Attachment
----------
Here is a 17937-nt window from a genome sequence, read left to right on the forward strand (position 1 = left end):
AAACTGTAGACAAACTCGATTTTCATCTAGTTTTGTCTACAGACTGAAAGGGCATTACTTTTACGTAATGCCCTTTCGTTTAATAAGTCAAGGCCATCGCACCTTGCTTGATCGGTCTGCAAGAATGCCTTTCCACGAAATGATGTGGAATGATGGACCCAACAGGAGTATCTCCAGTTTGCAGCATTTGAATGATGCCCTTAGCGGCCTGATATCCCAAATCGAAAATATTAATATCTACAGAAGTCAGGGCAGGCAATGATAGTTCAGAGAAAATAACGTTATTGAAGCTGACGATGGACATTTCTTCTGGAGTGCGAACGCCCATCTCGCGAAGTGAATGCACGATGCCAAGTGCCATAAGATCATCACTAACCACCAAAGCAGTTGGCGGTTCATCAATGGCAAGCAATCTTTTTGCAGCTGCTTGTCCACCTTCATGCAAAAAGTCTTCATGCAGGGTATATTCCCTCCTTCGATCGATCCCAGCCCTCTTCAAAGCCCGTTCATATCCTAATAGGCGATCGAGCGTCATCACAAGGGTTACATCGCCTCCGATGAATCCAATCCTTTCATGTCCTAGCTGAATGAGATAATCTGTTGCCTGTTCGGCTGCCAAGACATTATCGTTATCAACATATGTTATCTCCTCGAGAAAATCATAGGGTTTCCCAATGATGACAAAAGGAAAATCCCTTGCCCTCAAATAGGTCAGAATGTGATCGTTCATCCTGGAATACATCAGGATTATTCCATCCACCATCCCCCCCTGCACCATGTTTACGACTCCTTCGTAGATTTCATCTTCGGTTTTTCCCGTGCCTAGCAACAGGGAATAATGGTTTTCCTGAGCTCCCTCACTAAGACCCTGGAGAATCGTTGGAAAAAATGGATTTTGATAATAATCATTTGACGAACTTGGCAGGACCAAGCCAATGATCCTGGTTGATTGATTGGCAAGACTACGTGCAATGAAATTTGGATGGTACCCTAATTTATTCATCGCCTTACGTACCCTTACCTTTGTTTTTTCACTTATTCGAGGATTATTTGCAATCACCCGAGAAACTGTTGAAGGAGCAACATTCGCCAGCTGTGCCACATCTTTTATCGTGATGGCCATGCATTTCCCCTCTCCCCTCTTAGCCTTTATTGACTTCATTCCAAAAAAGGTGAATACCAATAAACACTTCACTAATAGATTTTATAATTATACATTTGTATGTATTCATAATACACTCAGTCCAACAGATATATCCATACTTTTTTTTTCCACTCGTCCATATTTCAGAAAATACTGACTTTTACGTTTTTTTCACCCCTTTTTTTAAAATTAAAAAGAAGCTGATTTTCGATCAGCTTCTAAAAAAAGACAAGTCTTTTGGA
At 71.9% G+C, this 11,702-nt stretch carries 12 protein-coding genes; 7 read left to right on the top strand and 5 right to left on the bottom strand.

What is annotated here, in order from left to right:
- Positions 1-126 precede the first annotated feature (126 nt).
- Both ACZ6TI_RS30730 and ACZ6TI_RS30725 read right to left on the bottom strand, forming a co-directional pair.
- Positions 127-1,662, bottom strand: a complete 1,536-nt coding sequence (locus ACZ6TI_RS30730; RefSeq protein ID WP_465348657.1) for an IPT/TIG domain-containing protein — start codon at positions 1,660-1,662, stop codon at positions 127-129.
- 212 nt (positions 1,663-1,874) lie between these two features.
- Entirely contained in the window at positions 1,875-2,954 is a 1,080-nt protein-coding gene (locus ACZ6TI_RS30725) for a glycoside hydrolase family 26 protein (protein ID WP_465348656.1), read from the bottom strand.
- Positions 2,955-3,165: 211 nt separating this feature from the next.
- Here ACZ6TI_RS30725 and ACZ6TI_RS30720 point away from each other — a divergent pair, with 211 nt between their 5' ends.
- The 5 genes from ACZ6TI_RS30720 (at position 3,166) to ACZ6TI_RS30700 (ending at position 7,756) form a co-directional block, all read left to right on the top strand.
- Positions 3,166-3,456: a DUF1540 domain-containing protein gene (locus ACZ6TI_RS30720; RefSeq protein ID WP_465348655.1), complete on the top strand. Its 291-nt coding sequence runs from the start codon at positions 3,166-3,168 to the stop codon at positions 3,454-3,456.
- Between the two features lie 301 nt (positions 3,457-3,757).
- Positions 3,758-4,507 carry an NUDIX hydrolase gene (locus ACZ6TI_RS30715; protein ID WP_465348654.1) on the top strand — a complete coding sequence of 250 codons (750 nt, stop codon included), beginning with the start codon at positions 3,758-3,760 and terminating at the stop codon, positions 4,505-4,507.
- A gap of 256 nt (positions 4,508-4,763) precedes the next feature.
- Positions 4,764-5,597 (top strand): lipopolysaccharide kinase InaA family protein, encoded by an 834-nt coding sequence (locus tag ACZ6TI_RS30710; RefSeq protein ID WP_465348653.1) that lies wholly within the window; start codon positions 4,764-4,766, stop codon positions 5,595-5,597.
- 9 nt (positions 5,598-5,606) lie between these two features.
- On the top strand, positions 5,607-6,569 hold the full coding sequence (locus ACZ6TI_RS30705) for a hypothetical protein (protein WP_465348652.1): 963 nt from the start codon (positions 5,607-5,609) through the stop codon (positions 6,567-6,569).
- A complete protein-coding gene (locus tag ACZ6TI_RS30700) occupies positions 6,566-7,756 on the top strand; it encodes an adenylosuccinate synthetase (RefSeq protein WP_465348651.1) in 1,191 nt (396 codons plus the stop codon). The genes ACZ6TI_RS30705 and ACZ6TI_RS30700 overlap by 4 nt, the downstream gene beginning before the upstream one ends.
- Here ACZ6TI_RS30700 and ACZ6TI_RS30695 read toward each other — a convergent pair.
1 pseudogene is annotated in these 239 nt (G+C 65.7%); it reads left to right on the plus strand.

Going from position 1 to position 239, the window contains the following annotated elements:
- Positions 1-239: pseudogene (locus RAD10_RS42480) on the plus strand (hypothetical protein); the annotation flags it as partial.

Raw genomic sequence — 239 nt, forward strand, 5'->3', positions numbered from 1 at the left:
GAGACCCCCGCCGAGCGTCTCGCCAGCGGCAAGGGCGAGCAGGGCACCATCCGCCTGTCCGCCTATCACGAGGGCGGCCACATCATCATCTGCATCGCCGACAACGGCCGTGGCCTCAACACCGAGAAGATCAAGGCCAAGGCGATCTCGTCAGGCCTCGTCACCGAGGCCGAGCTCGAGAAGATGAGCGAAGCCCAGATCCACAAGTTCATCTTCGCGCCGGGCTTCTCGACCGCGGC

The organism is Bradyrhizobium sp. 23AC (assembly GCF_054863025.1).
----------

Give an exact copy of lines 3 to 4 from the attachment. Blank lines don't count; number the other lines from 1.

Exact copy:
At 71.9% G+C, this 11,702-nt stretch carries 12 protein-coding genes; 7 read left to right on the top strand and 5 right to left on the bottom strand.

What is annotated here, in order from left to right: